What are Seed Corns?

Seed corn on foot appears on the sole and is small. It can be difficult to tell them apart from other foot lesions such as plantar warts or calluses. Hard corn, seed corn, and soft corn are all types of corns on feet. Thickened skin develops in the area of the foot pressure or friction to form corns.

Factors that contribute to the development of a seedcorn include:

  • Shoes that do not fit.
  • Repetitive activities.
  • Existing foot conditions like hammertoes or bunions.

Seed cornsare tiny and develop from friction or pressure on the foot. Seed corn on child’s foot or an adult’s foot is associated with dry skin. Medically seed corns are known as heloma milliare.

Seed corns are:

  • Well-defined, hard, and circular.
  • They are found in multiples on the sole.
  • Often, there are no symptoms but can cause discomfort or pain when pressure is applied to the weight-bearing areas.

Seed Corn Versus A Callus

Calluses are thickened skin that appears due to prolonged friction or pressure. They are similar to seed corn.

  1. Calluses are larger than corns.
  2. They vary in shape, while seed corn and other corns are circular and well defined.
  3. Calluses appear in the weight-bearing points of the feet such as the ball of the foot and the heel.
  4. The skin of calluses becomes cracked and it is rare to have pain.

Seed Corn vs Plantar Wart

A plantar wart develops at the sole and is caused by human papillomavirus (HPV).Seed corn on footcan be mistaken for plantar warts because they look similar. They arehard thickened skin and are painful when pressure is applied.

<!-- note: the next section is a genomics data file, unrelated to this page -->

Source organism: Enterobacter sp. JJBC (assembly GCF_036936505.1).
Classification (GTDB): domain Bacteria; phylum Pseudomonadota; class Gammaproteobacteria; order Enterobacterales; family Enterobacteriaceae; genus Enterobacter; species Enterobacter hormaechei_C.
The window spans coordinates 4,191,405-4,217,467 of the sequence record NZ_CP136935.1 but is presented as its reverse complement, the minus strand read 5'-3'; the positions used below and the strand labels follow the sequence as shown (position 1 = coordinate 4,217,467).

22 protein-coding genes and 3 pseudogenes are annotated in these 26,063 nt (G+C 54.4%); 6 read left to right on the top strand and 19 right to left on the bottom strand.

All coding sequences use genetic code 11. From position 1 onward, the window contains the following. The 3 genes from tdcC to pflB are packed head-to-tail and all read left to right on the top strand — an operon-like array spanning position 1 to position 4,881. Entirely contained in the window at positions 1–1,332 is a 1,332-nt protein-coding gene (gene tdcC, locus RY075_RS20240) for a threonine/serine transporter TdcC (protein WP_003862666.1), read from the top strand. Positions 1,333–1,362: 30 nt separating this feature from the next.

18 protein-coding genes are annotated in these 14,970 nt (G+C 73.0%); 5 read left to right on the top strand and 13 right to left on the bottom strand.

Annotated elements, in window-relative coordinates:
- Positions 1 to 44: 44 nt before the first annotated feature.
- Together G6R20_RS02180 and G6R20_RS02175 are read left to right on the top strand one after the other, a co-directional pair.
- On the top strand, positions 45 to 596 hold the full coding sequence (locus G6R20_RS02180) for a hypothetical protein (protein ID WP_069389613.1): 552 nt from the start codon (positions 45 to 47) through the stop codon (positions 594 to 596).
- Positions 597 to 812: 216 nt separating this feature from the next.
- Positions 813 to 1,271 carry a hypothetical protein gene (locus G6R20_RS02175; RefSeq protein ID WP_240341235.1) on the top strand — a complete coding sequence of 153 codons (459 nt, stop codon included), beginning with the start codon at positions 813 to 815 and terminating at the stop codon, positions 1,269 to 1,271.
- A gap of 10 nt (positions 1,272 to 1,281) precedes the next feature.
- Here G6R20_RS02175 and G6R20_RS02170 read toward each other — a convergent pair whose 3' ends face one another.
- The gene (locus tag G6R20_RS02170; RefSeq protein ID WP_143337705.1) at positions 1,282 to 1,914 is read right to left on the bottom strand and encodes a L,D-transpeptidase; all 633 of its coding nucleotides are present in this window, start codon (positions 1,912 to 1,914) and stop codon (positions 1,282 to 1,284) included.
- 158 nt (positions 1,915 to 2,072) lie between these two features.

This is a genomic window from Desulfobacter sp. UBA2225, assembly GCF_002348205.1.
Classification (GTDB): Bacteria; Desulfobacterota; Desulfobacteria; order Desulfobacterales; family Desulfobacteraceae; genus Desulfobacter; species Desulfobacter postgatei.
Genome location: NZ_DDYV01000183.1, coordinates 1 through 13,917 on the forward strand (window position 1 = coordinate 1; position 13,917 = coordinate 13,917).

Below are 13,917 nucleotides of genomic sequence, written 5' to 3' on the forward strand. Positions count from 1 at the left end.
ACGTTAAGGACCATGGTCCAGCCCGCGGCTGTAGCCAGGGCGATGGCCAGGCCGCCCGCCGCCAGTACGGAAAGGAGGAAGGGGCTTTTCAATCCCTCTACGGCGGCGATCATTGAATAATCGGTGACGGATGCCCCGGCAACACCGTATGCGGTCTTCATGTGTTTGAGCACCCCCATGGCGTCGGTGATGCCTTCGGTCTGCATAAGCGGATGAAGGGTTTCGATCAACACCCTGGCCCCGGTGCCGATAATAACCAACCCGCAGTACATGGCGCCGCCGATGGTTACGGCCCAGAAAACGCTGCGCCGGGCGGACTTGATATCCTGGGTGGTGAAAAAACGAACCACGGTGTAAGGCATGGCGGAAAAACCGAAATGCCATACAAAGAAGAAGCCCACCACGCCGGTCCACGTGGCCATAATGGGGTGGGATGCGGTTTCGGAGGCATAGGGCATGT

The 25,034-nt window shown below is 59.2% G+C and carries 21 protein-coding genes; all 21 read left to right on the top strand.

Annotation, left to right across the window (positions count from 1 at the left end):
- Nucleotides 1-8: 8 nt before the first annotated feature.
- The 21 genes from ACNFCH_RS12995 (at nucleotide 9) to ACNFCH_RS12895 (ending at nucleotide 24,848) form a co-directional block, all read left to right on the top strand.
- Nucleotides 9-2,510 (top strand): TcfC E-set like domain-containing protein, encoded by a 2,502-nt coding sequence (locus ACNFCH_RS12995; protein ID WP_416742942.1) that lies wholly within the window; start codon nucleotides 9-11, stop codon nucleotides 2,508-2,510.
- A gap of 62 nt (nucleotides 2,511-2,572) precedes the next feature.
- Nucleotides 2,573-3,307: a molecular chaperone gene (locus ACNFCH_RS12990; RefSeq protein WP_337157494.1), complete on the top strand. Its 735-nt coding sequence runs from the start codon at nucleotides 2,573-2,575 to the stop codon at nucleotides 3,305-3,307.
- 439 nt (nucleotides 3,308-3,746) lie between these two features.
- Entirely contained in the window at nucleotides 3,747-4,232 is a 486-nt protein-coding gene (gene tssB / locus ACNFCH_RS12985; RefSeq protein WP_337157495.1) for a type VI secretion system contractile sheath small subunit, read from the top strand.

Their differences include:

  1. Plantar warts are small but can get larger with time while seed corns remain tiny throughout.
  2. Plantar warts disrupt the natural lines and creases on the skin at the bottom of the foot, but a seed corn does not disrupt it.
  3. Plantar warts appear to have black dots or tiny brown inside.

How to Treat a Seed Corn?

You need to know what to do to treat seed corn at home.

  • Soak the feet in warm, soapy water for 5 to 10 minutes to soften the seed corn so that it is easier to remove thickened skin.
  • Reduce the thickened skin on the seed corn using a pumice stone. To remove the excess thick skin, gently file the skin away to avoid injuring your skin.
  • You can use over-the-counter products that contain salicylic acid to peel off the skin. If you have any underlying condition, contact your health care provider before using these products.
  • Moisturize the soles of the feet to soften and soften the skin.
  • When treating seed corn, wear comfortable footwear.

Seed corns vanish on their own and the time of healing varies between individuals. However, if the seed corns are persistent, contact a foot specialist Houston TX to avoid complications such as infection.